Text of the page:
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By Jeffrey Elapa in Port Moresby

Papua New Guinea’s Defence Minister Dr Billy Joseph attended the second Japan Pacific Islands Defence Dialogue (JPIDD) in Tokyo, Japan, this week on his first overseas engagement.

The JPIDD is one of the pillars of the regional security architecture initiated by Japan and contributes to regional peace and security by fostering trust and sustained practical cooperation among its members and dialogue partners.

During the meeting, Dr Joseph and his counterparts and dialogue partners exchanged views on the regional security environment, issues and challenges in the Indo-Pacific region.

He stressed the importance of the Pacific Island countries and their security partners in the region to cooperate and collaborate to uphold and enforce the “rules-based international order” to maintain peace and stability in the region.

“As a Pacific family, we must stand united in response to the current and emerging security challenges posed by the intensification of geo-strategic competition, climate change, maritime security, non-traditional security challenges such as illegal, unreported and unregulated (IUU) fishing, transnational crime as well as space and cyber security threats,” Dr Joseph said.

“It is our common resolve to realise our shared vision for a Blue Pacific Continent, a resilient Pacific region of peace, harmony, security, social inclusion and prosperity, that ensures everybody live a free, healthy and productive life.”

He acknowledged the important roles played by Japan and “our traditional friends and dialogue partners Australia, New Zealand and the United States” in the JPIDD process and urged them to elevate their support for Pacific Island countries to collaborate and promote a “free and open Indo-Pacific for peace and economic prosperity for all”.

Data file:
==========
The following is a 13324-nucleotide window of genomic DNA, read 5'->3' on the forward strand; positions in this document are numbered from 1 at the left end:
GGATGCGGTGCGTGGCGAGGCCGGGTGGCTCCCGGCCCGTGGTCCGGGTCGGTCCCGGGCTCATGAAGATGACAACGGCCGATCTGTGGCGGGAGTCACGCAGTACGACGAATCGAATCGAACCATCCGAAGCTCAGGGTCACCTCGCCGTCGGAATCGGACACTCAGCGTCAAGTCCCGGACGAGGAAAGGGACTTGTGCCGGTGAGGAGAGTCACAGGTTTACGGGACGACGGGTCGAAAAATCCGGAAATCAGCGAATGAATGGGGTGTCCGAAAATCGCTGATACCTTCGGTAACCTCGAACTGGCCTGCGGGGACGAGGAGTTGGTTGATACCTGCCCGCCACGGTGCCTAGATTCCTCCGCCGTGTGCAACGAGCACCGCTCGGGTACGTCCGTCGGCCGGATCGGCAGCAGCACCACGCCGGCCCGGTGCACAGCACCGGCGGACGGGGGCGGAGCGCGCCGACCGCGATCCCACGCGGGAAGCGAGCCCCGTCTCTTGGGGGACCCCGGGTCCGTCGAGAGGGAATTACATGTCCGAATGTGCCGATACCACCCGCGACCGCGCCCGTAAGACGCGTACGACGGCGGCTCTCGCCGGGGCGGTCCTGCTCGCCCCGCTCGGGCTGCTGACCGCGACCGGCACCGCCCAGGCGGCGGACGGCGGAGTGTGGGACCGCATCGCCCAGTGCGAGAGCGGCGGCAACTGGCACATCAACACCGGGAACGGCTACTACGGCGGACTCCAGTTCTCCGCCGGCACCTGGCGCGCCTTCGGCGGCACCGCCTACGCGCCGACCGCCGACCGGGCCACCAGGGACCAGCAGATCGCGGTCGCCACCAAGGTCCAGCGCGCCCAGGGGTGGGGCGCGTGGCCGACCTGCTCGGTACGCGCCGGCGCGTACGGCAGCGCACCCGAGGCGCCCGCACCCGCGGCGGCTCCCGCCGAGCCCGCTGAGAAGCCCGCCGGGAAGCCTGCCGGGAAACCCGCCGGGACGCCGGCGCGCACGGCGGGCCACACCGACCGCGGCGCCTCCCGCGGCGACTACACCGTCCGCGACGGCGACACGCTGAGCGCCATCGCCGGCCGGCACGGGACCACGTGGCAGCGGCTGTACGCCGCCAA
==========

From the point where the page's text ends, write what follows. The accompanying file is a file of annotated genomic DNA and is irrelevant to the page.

Regional training focus
“We call for our partners to genuinely assist the individual Pacific Island countries with a regional focus on capacity building in the areas of training, equipment support and infrastructure development with the principle of ‘helping us to help ourselves’,” Dr Joseph said.

“In doing so, we envisage our region to be a region that is capable of looking after itself, a region that is led by Pacific Islands, and a region that promotes collective regional response in addressing its regional security challenges.”

Fiji and Papua New Guinea have sent their defence ministers to the talks, with the crown prince of Tonga representing his country.

From the other 11 participating nations that have no military forces, senior officials have joined the meeting, either in person or online.

Defence ministers and the representatives of Australia, Canada, Cook Islands, France, Federated States of Micronesia, Fiji, Kiribati, Japan, Marshall Islands, Nauru, New Zealand, Niue, Palau, Papua New Guinea, Solomon Islands, Tonga, Tuvalu, United Kingdom, United States, and Vanuatu have been attending.

Jeffrey Elapa is a PNG Post-Courier reporter. Republished with permission.

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